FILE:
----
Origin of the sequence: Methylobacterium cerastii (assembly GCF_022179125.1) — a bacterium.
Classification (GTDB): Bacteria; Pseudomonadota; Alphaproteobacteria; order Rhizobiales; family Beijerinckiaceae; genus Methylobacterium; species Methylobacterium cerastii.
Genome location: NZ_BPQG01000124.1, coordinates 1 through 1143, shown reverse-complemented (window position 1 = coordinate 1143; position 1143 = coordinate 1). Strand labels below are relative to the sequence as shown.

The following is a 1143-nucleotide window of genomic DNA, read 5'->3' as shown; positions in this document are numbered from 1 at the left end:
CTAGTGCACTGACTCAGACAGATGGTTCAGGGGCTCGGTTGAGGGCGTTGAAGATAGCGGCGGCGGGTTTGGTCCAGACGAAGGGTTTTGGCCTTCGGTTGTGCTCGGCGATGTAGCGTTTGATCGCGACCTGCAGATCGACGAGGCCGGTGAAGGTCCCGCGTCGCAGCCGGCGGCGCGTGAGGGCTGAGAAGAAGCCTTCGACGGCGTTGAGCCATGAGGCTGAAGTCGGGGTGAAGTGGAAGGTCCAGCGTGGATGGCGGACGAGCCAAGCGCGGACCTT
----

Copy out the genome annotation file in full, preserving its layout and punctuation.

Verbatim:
Origin of the sequence: Methylobacterium cerastii (assembly GCF_022179125.1) — a bacterium.
Classification (GTDB): Bacteria; Pseudomonadota; Alphaproteobacteria; order Rhizobiales; family Beijerinckiaceae; genus Methylobacterium; species Methylobacterium cerastii.
Genome location: NZ_BPQG01000124.1, coordinates 1 through 1143, shown reverse-complemented (window position 1 = coordinate 1143; position 1143 = coordinate 1). Strand labels below are relative to the sequence as shown.

The following is a 1143-nucleotide window of genomic DNA, read 5'->3' as shown; positions in this document are numbered from 1 at the left end:
CTAGTGCACTGACTCAGACAGATGGTTCAGGGGCTCGGTTGAGGGCGTTGAAGATAGCGGCGGCGGGTTTGGTCCAGACGAAGGGTTTTGGCCTTCGGTTGTGCTCGGCGATGTAGCGTTTGATCGCGACCTGCAGATCGACGAGGCCGGTGAAGGTCCCGCGTCGCAGCCGGCGGCGCGTGAGGGCTGAGAAGAAGCCTTCGACGGCGTTGAGCCATGAGGCTGAAGTCGGGGTGAAGTGGAAGGTCCAGCGTGGATGGCGGACGAGCCAAGCGCGGACCTT